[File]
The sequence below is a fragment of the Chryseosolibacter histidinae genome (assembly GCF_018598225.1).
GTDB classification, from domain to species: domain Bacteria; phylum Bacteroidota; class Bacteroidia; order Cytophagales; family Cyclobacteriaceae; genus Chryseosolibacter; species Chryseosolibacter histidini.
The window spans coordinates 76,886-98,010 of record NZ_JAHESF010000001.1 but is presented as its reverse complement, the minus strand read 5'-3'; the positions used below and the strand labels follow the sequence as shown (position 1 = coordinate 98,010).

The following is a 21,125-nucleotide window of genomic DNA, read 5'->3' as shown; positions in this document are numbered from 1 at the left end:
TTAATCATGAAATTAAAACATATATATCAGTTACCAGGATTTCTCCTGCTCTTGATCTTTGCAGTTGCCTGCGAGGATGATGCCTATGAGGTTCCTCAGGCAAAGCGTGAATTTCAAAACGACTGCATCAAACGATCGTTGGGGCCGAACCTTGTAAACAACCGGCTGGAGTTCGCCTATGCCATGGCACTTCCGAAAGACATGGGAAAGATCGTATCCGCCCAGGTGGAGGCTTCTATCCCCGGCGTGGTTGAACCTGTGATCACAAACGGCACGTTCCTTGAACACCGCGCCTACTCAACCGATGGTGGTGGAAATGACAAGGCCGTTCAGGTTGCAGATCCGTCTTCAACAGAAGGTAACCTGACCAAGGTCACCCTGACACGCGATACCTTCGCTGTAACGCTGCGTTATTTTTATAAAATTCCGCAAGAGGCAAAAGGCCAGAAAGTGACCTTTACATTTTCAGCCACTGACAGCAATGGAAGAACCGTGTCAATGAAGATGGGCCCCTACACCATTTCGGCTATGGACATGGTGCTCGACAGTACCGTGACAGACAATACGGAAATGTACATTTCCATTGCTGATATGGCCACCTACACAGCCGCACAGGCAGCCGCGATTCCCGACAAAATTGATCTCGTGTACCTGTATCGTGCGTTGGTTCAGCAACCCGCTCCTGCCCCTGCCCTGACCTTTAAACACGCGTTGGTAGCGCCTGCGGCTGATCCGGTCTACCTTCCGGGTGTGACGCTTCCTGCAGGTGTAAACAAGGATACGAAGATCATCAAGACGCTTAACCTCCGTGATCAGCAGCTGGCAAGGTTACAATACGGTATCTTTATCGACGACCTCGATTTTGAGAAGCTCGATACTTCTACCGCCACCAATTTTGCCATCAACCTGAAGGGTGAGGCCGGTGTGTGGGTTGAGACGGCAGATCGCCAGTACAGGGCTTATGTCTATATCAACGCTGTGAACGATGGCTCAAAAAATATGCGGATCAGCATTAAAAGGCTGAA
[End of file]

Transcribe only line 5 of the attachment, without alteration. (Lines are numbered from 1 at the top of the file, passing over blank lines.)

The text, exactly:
TTAATCATGAAATTAAAACATATATATCAGTTACCAGGATTTCTCCTGCTCTTGATCTTTGCAGTTGCCTGCGAGGATGATGCCTATGAGGTTCCTCAGGCAAAGCGTGAATTTCAAAACGACTGCATCAAACGATCGTTGGGGCCGAACCTTGTAAACAACCGGCTGGAGTTCGCCTATGCCATGGCACTTCCGAAAGACATGGGAAAGATCGTATCCGCCCAGGTGGAGGCTTCTATCCCCGGCGTGGTTGAACCTGTGATCACAAACGGCACGTTCCTTGAACACCGCGCCTACTCAACCGATGGTGGTGGAAATGACAAGGCCGTTCAGGTTGCAGATCCGTCTTCAACAGAAGGTAACCTGACCAAGGTCACCCTGACACGCGATACCTTCGCTGTAACGCTGCGTTATTTTTATAAAATTCCGCAAGAGGCAAAAGGCCAGAAAGTGACCTTTACATTTTCAGCCACTGACAGCAATGGAAGAACCGTGTCAATGAAGATGGGCCCCTACACCATTTCGGCTATGGACATGGTGCTCGACAGTACCGTGACAGACAATACGGAAATGTACATTTCCATTGCTGATATGGCCACCTACACAGCCGCACAGGCAGCCGCGATTCCCGACAAAATTGATCTCGTGTACCTGTATCGTGCGTTGGTTCAGCAACCCGCTCCTGCCCCTGCCCTGACCTTTAAACACGCGTTGGTAGCGCCTGCGGCTGATCCGGTCTACCTTCCGGGTGTGACGCTTCCTGCAGGTGTAAACAAGGATACGAAGATCATCAAGACGCTTAACCTCCGTGATCAGCAGCTGGCAAGGTTACAATACGGTATCTTTATCGACGACCTCGATTTTGAGAAGCTCGATACTTCTACCGCCACCAATTTTGCCATCAACCTGAAGGGTGAGGCCGGTGTGTGGGTTGAGACGGCAGATCGCCAGTACAGGGCTTATGTCTATATCAACGCTGTGAACGATGGCTCAAAAAATATGCGGATCAGCATTAAAAGGCTGAA